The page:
“Just as any believer in God is confronted with the problem of theodicy, so is every humanist – i.e. any believer in Man – obliged to engage with the problem of anthropodicy: ‘how can one, in the face of the evil that is constantly done by human beings, continue to believe in Man and place one’s trust in him?’ (…) The true tragedy of the condition humaine lies in the fact that even those of best will, unintentionally but none the less really, cause evil over and over again. Good intentions are no protection from evil. (…) / Whoever persists, then, in believing in Man or in human beings, holding these latter to be, at bottom, worthy beings or at least beings capable of improvement and who thus commits themselves, in one way or another, to Man’s cause … must justify this belief and this commitment. And he or she can only do this if they prove that human beings are in fact worthy of trust and belief. But this, in view of the human race’s long bloody history, is surely no easy task.”

Hausemer provides us here, indeed, with a concise and conclusive definition of anthropodicy. But he too leaves the question still unanswered: what are the ultimate logical consequences of someone’s no longer “persisting in believing in Man or in human beings”? In what direction are thought or action to direct themselves then? But it is quite obvious that nothing else can follow naturally but irrecusably from the definition provided by Hausemer than the recourse to an historically-informed antinatalism.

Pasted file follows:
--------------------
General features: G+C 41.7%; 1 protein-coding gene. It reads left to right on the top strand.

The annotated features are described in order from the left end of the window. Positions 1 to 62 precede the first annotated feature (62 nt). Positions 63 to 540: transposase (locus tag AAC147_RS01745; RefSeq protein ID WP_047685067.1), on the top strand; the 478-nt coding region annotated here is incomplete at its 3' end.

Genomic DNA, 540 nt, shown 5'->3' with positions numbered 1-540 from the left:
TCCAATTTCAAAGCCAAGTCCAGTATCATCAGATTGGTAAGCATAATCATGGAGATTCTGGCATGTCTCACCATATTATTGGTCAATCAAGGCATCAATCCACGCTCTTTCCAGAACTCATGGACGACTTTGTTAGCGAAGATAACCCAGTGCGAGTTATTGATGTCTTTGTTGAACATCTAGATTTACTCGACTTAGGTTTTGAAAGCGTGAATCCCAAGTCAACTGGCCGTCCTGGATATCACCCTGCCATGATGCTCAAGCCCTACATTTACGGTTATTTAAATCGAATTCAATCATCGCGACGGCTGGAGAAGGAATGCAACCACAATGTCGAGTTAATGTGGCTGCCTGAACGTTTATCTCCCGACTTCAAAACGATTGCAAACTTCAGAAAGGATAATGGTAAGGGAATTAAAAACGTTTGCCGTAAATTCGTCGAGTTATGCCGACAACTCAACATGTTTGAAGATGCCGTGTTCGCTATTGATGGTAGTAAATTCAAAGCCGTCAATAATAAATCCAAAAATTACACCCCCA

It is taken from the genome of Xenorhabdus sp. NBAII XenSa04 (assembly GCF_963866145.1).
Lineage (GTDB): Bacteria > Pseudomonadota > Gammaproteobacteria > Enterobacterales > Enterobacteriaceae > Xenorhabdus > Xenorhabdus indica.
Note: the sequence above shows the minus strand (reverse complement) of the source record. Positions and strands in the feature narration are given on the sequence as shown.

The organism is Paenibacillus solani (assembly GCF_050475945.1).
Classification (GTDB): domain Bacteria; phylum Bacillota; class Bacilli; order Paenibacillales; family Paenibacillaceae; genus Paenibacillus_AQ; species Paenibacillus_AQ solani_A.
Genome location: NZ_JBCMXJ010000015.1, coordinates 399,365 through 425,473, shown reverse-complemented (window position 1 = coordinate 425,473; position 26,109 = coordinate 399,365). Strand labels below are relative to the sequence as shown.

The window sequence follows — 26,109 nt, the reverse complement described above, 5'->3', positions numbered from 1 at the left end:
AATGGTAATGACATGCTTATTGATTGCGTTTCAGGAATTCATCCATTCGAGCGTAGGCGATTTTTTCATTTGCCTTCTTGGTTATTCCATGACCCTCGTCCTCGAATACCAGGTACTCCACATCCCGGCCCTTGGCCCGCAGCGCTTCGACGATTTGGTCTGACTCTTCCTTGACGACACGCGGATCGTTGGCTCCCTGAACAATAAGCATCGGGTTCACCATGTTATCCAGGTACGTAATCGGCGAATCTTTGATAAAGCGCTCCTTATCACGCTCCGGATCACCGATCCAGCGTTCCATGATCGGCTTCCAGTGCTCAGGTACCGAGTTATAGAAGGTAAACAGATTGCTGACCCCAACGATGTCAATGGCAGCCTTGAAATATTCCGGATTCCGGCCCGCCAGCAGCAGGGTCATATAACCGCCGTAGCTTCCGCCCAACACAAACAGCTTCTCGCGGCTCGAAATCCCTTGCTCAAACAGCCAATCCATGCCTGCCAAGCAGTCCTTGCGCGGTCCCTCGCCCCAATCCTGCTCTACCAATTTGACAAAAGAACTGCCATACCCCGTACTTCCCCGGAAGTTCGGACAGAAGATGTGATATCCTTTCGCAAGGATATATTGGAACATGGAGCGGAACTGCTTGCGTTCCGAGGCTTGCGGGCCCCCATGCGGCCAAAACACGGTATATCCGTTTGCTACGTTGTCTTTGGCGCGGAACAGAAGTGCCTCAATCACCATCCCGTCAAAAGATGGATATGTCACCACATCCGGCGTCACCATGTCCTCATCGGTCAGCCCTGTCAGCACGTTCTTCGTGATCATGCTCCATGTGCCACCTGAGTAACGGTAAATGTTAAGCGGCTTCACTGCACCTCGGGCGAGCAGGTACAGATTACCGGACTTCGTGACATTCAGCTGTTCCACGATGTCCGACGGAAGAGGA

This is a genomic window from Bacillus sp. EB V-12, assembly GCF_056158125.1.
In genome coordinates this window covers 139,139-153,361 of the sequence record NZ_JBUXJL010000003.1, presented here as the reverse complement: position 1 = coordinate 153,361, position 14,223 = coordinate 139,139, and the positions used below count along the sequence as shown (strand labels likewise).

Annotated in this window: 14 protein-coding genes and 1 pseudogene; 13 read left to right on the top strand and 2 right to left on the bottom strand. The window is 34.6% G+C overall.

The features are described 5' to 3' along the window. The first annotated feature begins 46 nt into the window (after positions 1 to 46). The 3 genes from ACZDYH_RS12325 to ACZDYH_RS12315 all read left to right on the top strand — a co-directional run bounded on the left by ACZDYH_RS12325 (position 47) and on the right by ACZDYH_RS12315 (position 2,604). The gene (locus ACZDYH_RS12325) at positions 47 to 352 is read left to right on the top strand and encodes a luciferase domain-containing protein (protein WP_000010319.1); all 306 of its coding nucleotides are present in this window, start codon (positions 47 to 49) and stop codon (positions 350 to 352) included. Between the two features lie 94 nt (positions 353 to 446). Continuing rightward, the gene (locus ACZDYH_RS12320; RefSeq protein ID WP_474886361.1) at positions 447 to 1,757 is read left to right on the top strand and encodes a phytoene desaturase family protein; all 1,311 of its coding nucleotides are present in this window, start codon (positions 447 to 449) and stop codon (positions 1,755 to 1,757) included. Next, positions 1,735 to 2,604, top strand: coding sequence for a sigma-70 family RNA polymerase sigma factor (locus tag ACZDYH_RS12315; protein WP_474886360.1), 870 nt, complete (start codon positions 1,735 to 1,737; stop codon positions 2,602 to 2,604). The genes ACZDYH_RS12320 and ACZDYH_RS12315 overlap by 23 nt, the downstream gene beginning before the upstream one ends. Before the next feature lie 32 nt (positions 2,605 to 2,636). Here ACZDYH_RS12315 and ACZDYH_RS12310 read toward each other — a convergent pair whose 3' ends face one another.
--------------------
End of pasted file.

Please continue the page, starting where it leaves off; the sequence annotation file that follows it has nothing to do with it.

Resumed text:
Anthropodicy’s Need for Theology

Academic philosophers have often shown themselves reluctant to recognize Richard David Precht (*1964) as a serious practitioner of their profession. It is, nonetheless, to Precht’s work that we must look for a concise enunciation of the most fundamental philosophical insight of all: “No philosopher and no ecologist has been able to offer truly cogent reasons why all the millions of animal species on this earth must exist. But neither will any such thinker be able, without drawing heavily on theology, to give sound reasons why human beings should exist either.”


The Impossibility of Any Anthropodicy

In the face of Auschwitz Hans Robert Schlette has declared himself convinced of the impossibility of any anthropodicy: “No justification, no conception in terms of a dike, of that which exists can ever possibly be given – not in the form of a theodicy, nor yet in that of a cosmodicy, nor in the form of an anthropodicy either. Or, put more bluntly: who could possibly take it upon themselves to defend philosophically, in the name of some ‘higher purpose’, the sufferings of Auschwitz, indeed suffering quite generally (think of Dostoyevsky’s Ivan Karamazov)?” Clearly, Schlette was unfamiliar with Hans Jonas’s attempt to make human beings metaphysically “capable of living with Auschwitz”.

[Translated from my book ANTINATALISMUS. EIN HANDBUCH by Dr Alexander Reynolds]